Many of us use herbs to help our health, but we don’t often think to give them to our children. They can benefit from them just as much as we can, and there are herbs that are specifically indicated for kids.
Our children are under more stress than we were, and in addition to the usual growing pains, they have challenges we didn’t. Online bullying, more competition in school and in sports, and the constant bombardment of electronics and technology equal stressed-out children. They don’t have the years of self-regulation and experience in stress reduction like we have, so they need our help.
Response to stress can impact a child or teen’s entire life, and herbal supplements help relieve stress. We endorse Gaia products, and here is a partial list of individual herbs we have found effective.
Catnip calms stress and helps the body get rid of infection by increasing perspiration. It also helps sour stomach.
Passionflower helps with troubled sleep and anxiety, especially in teens and young adults.
For children over the age of 3, valerian soothes nervous tension and relieves insomnia.
For the child whose attention wanders, lemon balm helps maintain focus and calmness.
If stress irritability is your child or teenager’s issue, try chamomile. It also soothes upset tummies.
The correct herb can make a tremendous difference in your child’s life, and they’re even more effective if you feel your child a good diet, with a nutritious breakfast and no caffeine. Children and teens drink Starbucks at a rate that horrifies me, frankly. They shouldn’t need it if they’re eating and sleeping properly and using herbs.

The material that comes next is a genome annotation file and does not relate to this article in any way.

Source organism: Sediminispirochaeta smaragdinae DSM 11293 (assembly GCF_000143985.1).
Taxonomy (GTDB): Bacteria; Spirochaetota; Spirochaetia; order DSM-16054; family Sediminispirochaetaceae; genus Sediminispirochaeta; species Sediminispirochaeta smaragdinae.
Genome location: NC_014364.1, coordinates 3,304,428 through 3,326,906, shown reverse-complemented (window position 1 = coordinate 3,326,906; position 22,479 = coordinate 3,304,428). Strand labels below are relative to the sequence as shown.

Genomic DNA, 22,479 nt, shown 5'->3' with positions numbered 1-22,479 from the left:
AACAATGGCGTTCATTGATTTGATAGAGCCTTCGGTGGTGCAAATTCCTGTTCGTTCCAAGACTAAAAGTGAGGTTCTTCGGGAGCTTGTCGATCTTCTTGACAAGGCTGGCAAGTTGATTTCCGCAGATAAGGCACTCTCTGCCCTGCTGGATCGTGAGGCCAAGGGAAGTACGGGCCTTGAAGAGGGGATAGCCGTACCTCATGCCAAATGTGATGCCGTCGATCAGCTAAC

Here are a few specific brain boosters your child needs to get from diet or supplements. Aim to get them from food most days.
Omega-3 fatty acids: Fish, avocado, and nuts
Antioxidants: Fruit, nuts, and beans.
Protein: Organic eggs, poultry, beans, and fish.
Iron: Meats and spinach
Sugar is not a necessary part of your child’s diet. Neither is fast food.
Avoid these foods and ingredients as much as possible:
HFCS (high fructose corn syrup)
Artificial sweeteners, preservatives, coloring, and anything you cannot pronounce
Soda pop, fruit juice (too much sugar!)
Refined carbohydrates such as candies, cookies, white pasta, and white rice
Most foods in a box.
The closer to a food’s natural state, the better. Try eating real food for two weeks, along with giving your child the herb(s) that will help his or her specific issues. You’ll be amazed at the change!
For more on kids’ herbs and a balanced diet, contact our pediatrictian for a consultation.